There aren’t too many reality competition shows that would dive wig-first into a parody of Donald Trump, but nine-time Emmy winner “Drag Race” was up to the challenge. In staging “Trump: The Rusical,” contestants lip-synced to songs from “Grease” while dressed as the real-life women from Trump’s history, with “Drag Race” queen Ginger Minj outfitted as the huuuge commander-in-chief. “We were asked to create a comedic look on [Minj], which is quite different than the glamorous looks normally done for the show,” says makeup artist Jen Fregozo. The performers/contestants also faced the challenge of resembling real-life individuals. “A big part of the message behind this episode’s performance relies heavily on the satirical ‘Trump’ look, and it’s very rewarding to be part of that” says Fregozo. —Iain Blair

Russian Doll

(9 noms: Half-hour narrative production design; comedy series casting; single-camera half-hour cinematography; contemporary costumes; single-camera comedy editing; music supervision; half-hour series sound editing; half-hour series sound mixing; comedy or variety series stunt coordination)
Now that it has its own category, there are few better instances of what contemporary costumes can do than “Russian Doll.” Throughout the season, characters tended to wear the same clothes, which meant only small changes in Natasha Lyonne’s look. She begins in all black, eventually donning a Helmut Lang coat. As she grows more enlightened, she adds splashes of cream and white. But costume designer Jenn Rogien needed several solutions for the episode “Superiority Complex.” “New looks were a true novelty,” she says. Trying to find a party outfit for straitlaced Alan (Charlie Barnett) was tough. “Alan’s party look needed to look immediately different but still in character,” she says. “That black-and-yellow plaid shirt was a real winner.” ­—Randee Dawn

Saturday Night Live

(8 noms: Variety, reality or competition series production design; variety, nonfiction or reality program costumes; multicamera series or special hairstyling; variety series lighting design and direction; multicamera series or special nonprosthetic makeup; music direction; original music and lyrics; series technical direction, camerawork and video control)
Throwing together a live TV show means artisans often have to move heaven and Earth on short notice. “SNL” veteran of 29 years and technical director Steven Cimino says the Adam Sandler-hosted episode sketch “War Zone Reporter” had to look as if it were filmed on an iPhone — including having Snapchat. They got Snapchat to write a version for a desktop computer in less than a week. For the John Mulaney-hosted episode, lighting director Geoff Amoral had to produce black lights for the “Bodega Bathroom” sketch, a change that popped up at Friday rehearsal. Fortunately, people jump when “SNL” calls. “We had the black lights early morning of show day,” he recalls. —Randee Dawn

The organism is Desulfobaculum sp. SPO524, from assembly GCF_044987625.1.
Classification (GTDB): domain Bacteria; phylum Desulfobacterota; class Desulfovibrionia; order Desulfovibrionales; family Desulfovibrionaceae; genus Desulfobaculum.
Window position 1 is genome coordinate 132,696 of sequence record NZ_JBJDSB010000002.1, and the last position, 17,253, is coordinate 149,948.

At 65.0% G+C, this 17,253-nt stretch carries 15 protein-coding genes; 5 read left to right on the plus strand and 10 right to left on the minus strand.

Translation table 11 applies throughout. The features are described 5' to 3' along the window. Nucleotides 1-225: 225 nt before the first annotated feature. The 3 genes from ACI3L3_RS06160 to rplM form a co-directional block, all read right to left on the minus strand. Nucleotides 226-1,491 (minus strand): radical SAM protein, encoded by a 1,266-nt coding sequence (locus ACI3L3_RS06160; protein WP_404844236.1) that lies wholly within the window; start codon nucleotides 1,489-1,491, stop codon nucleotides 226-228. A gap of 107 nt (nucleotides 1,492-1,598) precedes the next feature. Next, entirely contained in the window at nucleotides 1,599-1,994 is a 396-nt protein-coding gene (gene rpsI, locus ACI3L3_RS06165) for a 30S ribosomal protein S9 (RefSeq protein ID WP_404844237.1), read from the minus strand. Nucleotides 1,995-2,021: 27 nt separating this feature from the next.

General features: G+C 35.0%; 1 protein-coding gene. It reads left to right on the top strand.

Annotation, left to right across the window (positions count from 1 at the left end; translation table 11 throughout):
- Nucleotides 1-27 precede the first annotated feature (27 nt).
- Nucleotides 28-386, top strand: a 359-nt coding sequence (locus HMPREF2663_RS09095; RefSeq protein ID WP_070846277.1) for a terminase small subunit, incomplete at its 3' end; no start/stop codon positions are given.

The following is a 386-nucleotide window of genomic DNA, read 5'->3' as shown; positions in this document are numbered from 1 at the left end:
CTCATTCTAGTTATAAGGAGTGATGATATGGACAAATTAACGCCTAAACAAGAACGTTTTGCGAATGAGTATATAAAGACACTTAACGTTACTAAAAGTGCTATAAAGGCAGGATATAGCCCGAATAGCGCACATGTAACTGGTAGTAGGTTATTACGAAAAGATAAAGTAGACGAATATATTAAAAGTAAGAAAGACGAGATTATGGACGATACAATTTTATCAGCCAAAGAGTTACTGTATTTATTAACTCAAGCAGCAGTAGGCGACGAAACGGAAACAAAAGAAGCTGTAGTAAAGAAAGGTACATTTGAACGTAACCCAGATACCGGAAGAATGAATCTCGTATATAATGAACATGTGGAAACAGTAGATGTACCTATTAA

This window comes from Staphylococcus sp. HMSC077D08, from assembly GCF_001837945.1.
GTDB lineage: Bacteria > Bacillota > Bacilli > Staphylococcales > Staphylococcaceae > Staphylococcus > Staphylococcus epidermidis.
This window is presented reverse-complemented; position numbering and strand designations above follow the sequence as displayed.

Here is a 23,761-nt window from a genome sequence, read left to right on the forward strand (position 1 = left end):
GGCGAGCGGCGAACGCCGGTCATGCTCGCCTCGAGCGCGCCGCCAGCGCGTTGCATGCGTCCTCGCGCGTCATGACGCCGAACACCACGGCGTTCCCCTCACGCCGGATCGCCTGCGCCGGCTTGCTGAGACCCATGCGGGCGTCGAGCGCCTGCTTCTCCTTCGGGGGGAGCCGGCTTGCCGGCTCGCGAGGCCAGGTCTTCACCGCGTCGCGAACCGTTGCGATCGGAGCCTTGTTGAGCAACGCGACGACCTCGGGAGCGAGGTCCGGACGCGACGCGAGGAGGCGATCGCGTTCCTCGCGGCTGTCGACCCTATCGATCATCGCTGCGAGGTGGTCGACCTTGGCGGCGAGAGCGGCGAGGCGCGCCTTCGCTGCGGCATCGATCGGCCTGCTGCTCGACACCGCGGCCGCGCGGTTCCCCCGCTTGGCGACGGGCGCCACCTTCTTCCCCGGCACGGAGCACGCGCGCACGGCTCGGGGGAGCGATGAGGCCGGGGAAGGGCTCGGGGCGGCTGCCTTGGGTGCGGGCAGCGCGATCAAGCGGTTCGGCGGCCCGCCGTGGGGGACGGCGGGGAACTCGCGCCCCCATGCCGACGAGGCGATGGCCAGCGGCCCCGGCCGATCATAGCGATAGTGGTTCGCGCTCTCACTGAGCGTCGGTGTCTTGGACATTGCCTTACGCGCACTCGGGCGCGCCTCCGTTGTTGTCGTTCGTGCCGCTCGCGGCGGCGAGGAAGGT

True Detective

(8 noms: Limited series or movie cinematography; limited series or movie single-camera editing; limited series or movie hairstyling; main title design; limited series or movie nonprosthetic makeup; limited series or movie music composition; limited series or movie sound editing; limited series or movie sound mixing)
Throughout Season 3, memory and time emerged as themes. From the start, scenes shifted through time as the story of Hays (Mahershala Ali) unspooled across decades, filtered through a struggle with Alzheimer’s. DP Germain McMickering had to telegraph the time shifts while conveying Hays’ muddied memories in “The Great War and Modern Memory.” “We tried to sit back from our heroes and have them feel a little more observed,” he says. McMickering’s lighting went for a softer, “more lyrical approach, more describing memory.” He also was inspired by the Arkansas landscape. “The thick, denuded forests and cool, desaturated palette became a character in itself for this episode,” he says, “one full of unease and potential threat.” —Randee Dawn

The Voice

(6 noms: Variety or reality competition production design; reality casting; multicamera hairstyling; variety series lighting design and direction; multicamera series or special nonprosthetic makeup; series technical direction, camerawork and video control)
Marrying a “cage-fight” concept with “intimate musical performance” made production designer Anton Goss’ job a challenge in the “Live Cross Battles, Part 1” episode.
But Goss went for broke, building a box of 14 37-foot-tall blades, each internally lit and lined with video-capable LED strips called sceptrons. Working with lighting designer Oscar Dominguez to ensure they could “tell as many stories and provide as many looks as possible,” Goss created a set that could provide wide, exciting shots and intimate Steadicam or close-up shots at the same time. “We are always going for vastness, depth and scale,” he says, “but this time with the cage and its very tall structure being close to camera, it became bigger and more impactful than our very vast and deep regular set.” —Randee Dawn